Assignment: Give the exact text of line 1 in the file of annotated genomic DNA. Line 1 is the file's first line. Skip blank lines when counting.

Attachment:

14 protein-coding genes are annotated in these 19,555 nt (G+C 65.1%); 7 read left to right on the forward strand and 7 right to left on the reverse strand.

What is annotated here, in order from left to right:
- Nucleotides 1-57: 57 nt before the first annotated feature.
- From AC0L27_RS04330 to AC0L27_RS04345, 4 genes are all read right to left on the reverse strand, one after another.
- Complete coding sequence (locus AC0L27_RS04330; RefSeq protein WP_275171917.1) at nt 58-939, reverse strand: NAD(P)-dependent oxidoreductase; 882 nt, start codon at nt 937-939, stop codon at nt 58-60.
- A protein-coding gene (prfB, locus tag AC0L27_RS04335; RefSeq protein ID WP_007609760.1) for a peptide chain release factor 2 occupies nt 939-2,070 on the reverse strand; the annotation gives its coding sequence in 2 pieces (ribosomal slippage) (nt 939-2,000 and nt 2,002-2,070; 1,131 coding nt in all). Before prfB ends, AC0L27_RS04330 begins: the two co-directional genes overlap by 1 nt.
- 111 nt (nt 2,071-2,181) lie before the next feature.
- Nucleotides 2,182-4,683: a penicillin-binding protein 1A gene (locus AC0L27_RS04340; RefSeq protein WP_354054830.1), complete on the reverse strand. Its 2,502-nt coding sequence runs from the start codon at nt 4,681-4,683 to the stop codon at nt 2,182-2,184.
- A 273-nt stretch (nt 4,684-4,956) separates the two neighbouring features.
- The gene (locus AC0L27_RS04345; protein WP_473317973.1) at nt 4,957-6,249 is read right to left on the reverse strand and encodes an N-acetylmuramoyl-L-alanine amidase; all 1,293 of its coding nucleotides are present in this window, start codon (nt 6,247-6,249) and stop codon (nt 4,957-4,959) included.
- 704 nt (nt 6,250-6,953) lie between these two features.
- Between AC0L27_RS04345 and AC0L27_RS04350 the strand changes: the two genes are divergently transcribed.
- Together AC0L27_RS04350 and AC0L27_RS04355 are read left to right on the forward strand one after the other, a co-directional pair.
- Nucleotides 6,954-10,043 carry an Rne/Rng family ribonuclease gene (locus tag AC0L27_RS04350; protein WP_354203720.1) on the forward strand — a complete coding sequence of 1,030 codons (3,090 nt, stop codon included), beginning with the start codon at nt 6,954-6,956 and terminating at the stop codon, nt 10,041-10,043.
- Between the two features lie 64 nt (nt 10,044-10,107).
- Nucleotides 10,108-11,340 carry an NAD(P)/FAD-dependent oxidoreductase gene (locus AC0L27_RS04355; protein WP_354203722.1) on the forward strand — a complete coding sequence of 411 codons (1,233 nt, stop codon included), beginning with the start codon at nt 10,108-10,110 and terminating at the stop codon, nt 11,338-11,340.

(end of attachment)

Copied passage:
14 protein-coding genes are annotated in these 19,555 nt (G+C 65.1%); 7 read left to right on the forward strand and 7 right to left on the reverse strand.